Examines the deep structure of the discourse on the organization of work and shows that the most successful texts share a common structure: they construct an ideal model in which performance and quality go hand-in-hand. Provides explanations for the self-constructed gap between the model and reality, and recipes for change. This type of discourse has widespread appeal, but there are shortcomings attached to it: an inevitable neglect of the employment relation (and accordingly inadequate analysis of resistance to organizational change), and undue optimism about the quality of working life (thereby de-legitimizing efforts, such as in Scandinavian and Dutch working conditions legislation, to establish the quality of working life as a value in its own right). Critical and empirical evaluative alternative approaches seem unable to capture substantial mind share.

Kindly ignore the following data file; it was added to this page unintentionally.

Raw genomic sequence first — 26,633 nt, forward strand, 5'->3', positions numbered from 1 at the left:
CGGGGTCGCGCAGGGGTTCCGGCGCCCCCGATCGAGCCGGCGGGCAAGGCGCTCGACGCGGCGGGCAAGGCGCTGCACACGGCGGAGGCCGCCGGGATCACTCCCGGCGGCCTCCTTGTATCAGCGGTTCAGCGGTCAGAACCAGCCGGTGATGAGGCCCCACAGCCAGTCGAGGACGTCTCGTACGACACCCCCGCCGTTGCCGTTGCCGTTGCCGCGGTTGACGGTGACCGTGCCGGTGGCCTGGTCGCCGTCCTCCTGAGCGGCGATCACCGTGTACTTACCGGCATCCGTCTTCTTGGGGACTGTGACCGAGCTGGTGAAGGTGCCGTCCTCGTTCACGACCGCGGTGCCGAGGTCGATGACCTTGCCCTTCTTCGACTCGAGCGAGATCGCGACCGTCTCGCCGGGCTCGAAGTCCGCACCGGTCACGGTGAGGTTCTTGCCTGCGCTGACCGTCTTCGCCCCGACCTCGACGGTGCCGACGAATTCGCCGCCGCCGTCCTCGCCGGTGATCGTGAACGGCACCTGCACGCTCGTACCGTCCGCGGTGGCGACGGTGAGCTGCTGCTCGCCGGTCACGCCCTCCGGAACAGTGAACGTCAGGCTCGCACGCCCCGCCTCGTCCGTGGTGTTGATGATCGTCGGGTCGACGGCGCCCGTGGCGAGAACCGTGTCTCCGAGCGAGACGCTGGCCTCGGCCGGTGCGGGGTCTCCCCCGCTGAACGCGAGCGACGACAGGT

Discourse Analysis, Organization Theory, Performance, Quality of Working Life, Workers
dx.doi.org/10.1108/09534810010339077, hdl.handle.net/1765/463
Journal of Organizational Change Management
Department of Sociology

Pruijt, H.D. (2000). Performance and quality of working life. Journal of Organizational Change Management, 13(4), 389–400. doi:10.1108/09534810010339077